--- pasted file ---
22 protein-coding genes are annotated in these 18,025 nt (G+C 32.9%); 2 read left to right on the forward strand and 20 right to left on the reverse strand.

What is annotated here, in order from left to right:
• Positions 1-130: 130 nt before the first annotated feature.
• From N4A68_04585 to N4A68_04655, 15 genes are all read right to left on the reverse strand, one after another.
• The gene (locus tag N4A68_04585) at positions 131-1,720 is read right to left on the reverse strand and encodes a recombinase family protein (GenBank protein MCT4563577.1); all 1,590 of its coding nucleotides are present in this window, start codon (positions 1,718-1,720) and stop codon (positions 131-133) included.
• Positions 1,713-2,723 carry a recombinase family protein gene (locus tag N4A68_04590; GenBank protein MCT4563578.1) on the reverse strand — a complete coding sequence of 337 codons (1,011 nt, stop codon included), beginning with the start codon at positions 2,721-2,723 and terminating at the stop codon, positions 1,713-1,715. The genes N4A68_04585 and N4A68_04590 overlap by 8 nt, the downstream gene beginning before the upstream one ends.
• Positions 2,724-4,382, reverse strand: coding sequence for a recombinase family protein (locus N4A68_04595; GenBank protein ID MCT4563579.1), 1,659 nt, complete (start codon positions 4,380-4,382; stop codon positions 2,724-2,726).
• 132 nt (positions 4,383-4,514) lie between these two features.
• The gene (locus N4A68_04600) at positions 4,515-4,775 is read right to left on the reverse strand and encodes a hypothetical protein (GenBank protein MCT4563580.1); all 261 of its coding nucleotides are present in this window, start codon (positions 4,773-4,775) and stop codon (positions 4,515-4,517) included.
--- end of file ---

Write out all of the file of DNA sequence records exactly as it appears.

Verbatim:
22 protein-coding genes are annotated in these 18,025 nt (G+C 32.9%); 2 read left to right on the forward strand and 20 right to left on the reverse strand.

What is annotated here, in order from left to right:
• Positions 1-130: 130 nt before the first annotated feature.
• From N4A68_04585 to N4A68_04655, 15 genes are all read right to left on the reverse strand, one after another.
• The gene (locus tag N4A68_04585) at positions 131-1,720 is read right to left on the reverse strand and encodes a recombinase family protein (GenBank protein MCT4563577.1); all 1,590 of its coding nucleotides are present in this window, start codon (positions 1,718-1,720) and stop codon (positions 131-133) included.
• Positions 1,713-2,723 carry a recombinase family protein gene (locus tag N4A68_04590; GenBank protein MCT4563578.1) on the reverse strand — a complete coding sequence of 337 codons (1,011 nt, stop codon included), beginning with the start codon at positions 2,721-2,723 and terminating at the stop codon, positions 1,713-1,715. The genes N4A68_04585 and N4A68_04590 overlap by 8 nt, the downstream gene beginning before the upstream one ends.
• Positions 2,724-4,382, reverse strand: coding sequence for a recombinase family protein (locus N4A68_04595; GenBank protein ID MCT4563579.1), 1,659 nt, complete (start codon positions 4,380-4,382; stop codon positions 2,724-2,726).
• 132 nt (positions 4,383-4,514) lie between these two features.
• The gene (locus N4A68_04600) at positions 4,515-4,775 is read right to left on the reverse strand and encodes a hypothetical protein (GenBank protein MCT4563580.1); all 261 of its coding nucleotides are present in this window, start codon (positions 4,773-4,775) and stop codon (positions 4,515-4,517) included.